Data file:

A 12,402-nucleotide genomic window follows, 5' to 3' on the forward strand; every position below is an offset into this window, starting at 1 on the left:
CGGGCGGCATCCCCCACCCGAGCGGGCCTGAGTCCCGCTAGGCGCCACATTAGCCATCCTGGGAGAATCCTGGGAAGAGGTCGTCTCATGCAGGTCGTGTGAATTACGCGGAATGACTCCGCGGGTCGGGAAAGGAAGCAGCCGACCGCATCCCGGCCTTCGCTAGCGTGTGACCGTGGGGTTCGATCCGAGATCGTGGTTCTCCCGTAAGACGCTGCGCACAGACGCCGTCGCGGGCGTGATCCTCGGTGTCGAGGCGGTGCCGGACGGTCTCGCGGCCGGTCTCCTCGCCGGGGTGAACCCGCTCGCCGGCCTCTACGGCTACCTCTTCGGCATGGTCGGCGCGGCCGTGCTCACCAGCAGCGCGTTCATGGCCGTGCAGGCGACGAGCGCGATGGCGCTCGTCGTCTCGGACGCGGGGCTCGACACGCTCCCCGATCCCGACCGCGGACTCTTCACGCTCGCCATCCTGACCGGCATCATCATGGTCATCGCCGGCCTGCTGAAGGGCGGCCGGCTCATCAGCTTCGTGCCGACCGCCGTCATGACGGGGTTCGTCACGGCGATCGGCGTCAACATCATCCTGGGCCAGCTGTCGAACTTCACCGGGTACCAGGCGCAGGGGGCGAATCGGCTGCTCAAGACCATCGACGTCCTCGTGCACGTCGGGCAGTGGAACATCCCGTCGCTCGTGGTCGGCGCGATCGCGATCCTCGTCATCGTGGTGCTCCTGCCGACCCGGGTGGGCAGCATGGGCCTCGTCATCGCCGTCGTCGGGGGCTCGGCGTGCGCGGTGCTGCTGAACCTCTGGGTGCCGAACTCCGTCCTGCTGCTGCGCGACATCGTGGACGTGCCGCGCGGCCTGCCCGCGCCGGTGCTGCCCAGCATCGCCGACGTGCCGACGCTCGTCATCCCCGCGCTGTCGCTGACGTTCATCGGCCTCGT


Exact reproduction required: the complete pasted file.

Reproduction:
A 12,402-nucleotide genomic window follows, 5' to 3' on the forward strand; every position below is an offset into this window, starting at 1 on the left:
CGGGCGGCATCCCCCACCCGAGCGGGCCTGAGTCCCGCTAGGCGCCACATTAGCCATCCTGGGAGAATCCTGGGAAGAGGTCGTCTCATGCAGGTCGTGTGAATTACGCGGAATGACTCCGCGGGTCGGGAAAGGAAGCAGCCGACCGCATCCCGGCCTTCGCTAGCGTGTGACCGTGGGGTTCGATCCGAGATCGTGGTTCTCCCGTAAGACGCTGCGCACAGACGCCGTCGCGGGCGTGATCCTCGGTGTCGAGGCGGTGCCGGACGGTCTCGCGGCCGGTCTCCTCGCCGGGGTGAACCCGCTCGCCGGCCTCTACGGCTACCTCTTCGGCATGGTCGGCGCGGCCGTGCTCACCAGCAGCGCGTTCATGGCCGTGCAGGCGACGAGCGCGATGGCGCTCGTCGTCTCGGACGCGGGGCTCGACACGCTCCCCGATCCCGACCGCGGACTCTTCACGCTCGCCATCCTGACCGGCATCATCATGGTCATCGCCGGCCTGCTGAAGGGCGGCCGGCTCATCAGCTTCGTGCCGACCGCCGTCATGACGGGGTTCGTCACGGCGATCGGCGTCAACATCATCCTGGGCCAGCTGTCGAACTTCACCGGGTACCAGGCGCAGGGGGCGAATCGGCTGCTCAAGACCATCGACGTCCTCGTGCACGTCGGGCAGTGGAACATCCCGTCGCTCGTGGTCGGCGCGATCGCGATCCTCGTCATCGTGGTGCTCCTGCCGACCCGGGTGGGCAGCATGGGCCTCGTCATCGCCGTCGTCGGGGGCTCGGCGTGCGCGGTGCTGCTGAACCTCTGGGTGCCGAACTCCGTCCTGCTGCTGCGCGACATCGTGGACGTGCCGCGCGGCCTGCCCGCGCCGGTGCTGCCCAGCATCGCCGACGTGCCGACGCTCGTCATCCCCGCGCTGTCGCTGACGTTCATCGGCCTCGT